Margaret Clarke exhibition at FE McWilliam Gallery in Banbridge

A portrait of Ann Clarke, the artist’s daughter, later Mrs Bourke, by Margaret Clarke, on show at FE McWilliam Gallery & Studio, Banbridge from Saturday

KNOWN for her strong and distinctive style, Co Down artist Margaret Clarke was in high demand as a portrait painter in the early 20th century and depicted many high-profile figures including Éamon de Valera.

Northern audiences will get a chance to view her collection of paintings for the very first time in a major cross-border collaboration between the FE McWilliam Gallery & Studio, Banbridge, and the National Gallery of Ireland in Dublin.

Born in Newry in 1884, Clarke worked her way up from night classes at the local technical college to winning a scholarship in 1907 to study at the Dublin Metropolitan School of Art where she was a favourite pupil of celebrated painter William Orpen.

Margaret Clarke: An Independent Spirit and accompanying illustrated catalogue, will also explore the challenges Clarke faced as an artist and how she negotiated being in the artistic shadow of her famous husband, the renowned stained glass artist, Harry Clarke.

Showcasing the development of Clarke's style, from her arrival in Dublin to the period following the early death of her husband in 1931, this new exhibition includes paintings, drawings, sketchbooks and archival material relating to her career including her time as a founding member of the Irish Exhibition of Living Art.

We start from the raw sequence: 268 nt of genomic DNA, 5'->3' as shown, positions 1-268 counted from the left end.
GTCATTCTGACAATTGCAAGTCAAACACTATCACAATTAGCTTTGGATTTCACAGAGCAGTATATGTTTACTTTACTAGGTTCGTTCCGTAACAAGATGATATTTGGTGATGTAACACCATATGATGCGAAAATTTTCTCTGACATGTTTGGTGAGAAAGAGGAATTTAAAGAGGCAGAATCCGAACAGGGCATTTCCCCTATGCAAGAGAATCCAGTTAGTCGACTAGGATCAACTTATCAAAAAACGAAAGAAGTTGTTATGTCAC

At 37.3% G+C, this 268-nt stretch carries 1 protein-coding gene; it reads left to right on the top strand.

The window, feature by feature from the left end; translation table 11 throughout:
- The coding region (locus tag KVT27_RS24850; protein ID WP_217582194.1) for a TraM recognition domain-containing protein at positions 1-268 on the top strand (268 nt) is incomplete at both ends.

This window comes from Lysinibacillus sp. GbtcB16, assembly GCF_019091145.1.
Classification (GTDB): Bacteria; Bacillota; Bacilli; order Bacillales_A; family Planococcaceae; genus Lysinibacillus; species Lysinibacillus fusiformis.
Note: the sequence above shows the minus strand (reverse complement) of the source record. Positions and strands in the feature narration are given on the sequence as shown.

Margaret Clarke died in 1961, and is buried in the Redford cemetery, Greystones, Co Wicklow. She is commemorated with a blue plaque at her birthplace in Newry.

Among the works in the exhibition are Harry Clarke on Inis Oírr, 1914 (Private Collection); Miserere, 1926 (Private Collection); The Wife /The Haircut c.1926/7 (Irish News Collection, Belfast); (Newry & Mourne Museum Collection); Bathtime at the Crèche, c.1925 (National Gallery of Ireland) and Mary Magdalen, 1927 (Private Collection).

:: Margaret Clarke: An Independent Spirit runs at the FE McWilliam Gallery from September 16 to November 18.

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